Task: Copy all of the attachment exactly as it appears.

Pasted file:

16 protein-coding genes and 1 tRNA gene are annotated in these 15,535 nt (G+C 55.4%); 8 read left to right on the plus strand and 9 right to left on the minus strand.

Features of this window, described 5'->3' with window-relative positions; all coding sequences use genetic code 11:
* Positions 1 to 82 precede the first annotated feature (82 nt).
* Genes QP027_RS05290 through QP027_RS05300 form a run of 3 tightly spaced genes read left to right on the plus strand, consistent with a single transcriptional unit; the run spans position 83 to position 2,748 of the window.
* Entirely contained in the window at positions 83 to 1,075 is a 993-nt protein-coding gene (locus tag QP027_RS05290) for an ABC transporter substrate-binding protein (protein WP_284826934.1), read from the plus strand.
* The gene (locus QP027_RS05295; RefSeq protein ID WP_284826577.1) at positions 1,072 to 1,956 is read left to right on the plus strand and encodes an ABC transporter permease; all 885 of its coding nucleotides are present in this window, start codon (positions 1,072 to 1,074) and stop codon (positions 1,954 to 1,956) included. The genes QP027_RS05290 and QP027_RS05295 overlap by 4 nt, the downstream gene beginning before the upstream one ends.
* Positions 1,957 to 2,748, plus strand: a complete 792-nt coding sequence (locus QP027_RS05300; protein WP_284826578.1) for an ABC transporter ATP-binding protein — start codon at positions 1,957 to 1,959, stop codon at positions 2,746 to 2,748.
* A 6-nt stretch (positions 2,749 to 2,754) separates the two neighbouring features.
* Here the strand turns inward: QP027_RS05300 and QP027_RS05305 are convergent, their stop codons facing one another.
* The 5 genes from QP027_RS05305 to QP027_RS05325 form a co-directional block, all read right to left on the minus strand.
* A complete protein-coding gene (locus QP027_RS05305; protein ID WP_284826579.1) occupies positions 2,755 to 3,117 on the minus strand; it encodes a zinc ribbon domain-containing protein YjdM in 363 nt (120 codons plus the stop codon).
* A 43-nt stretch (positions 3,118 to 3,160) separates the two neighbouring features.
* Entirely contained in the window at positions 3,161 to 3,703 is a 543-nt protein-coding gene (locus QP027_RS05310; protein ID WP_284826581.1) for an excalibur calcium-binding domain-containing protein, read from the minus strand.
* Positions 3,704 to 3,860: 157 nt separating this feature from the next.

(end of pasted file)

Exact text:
16 protein-coding genes and 1 tRNA gene are annotated in these 15,535 nt (G+C 55.4%); 8 read left to right on the plus strand and 9 right to left on the minus strand.

Features of this window, described 5'->3' with window-relative positions; all coding sequences use genetic code 11:
* Positions 1 to 82 precede the first annotated feature (82 nt).
* Genes QP027_RS05290 through QP027_RS05300 form a run of 3 tightly spaced genes read left to right on the plus strand, consistent with a single transcriptional unit; the run spans position 83 to position 2,748 of the window.
* Entirely contained in the window at positions 83 to 1,075 is a 993-nt protein-coding gene (locus tag QP027_RS05290) for an ABC transporter substrate-binding protein (protein WP_284826934.1), read from the plus strand.
* The gene (locus QP027_RS05295; RefSeq protein ID WP_284826577.1) at positions 1,072 to 1,956 is read left to right on the plus strand and encodes an ABC transporter permease; all 885 of its coding nucleotides are present in this window, start codon (positions 1,072 to 1,074) and stop codon (positions 1,954 to 1,956) included. The genes QP027_RS05290 and QP027_RS05295 overlap by 4 nt, the downstream gene beginning before the upstream one ends.
* Positions 1,957 to 2,748, plus strand: a complete 792-nt coding sequence (locus QP027_RS05300; protein WP_284826578.1) for an ABC transporter ATP-binding protein — start codon at positions 1,957 to 1,959, stop codon at positions 2,746 to 2,748.
* A 6-nt stretch (positions 2,749 to 2,754) separates the two neighbouring features.
* Here the strand turns inward: QP027_RS05300 and QP027_RS05305 are convergent, their stop codons facing one another.
* The 5 genes from QP027_RS05305 to QP027_RS05325 form a co-directional block, all read right to left on the minus strand.
* A complete protein-coding gene (locus QP027_RS05305; protein ID WP_284826579.1) occupies positions 2,755 to 3,117 on the minus strand; it encodes a zinc ribbon domain-containing protein YjdM in 363 nt (120 codons plus the stop codon).
* A 43-nt stretch (positions 3,118 to 3,160) separates the two neighbouring features.
* Entirely contained in the window at positions 3,161 to 3,703 is a 543-nt protein-coding gene (locus QP027_RS05310; protein ID WP_284826581.1) for an excalibur calcium-binding domain-containing protein, read from the minus strand.
* Positions 3,704 to 3,860: 157 nt separating this feature from the next.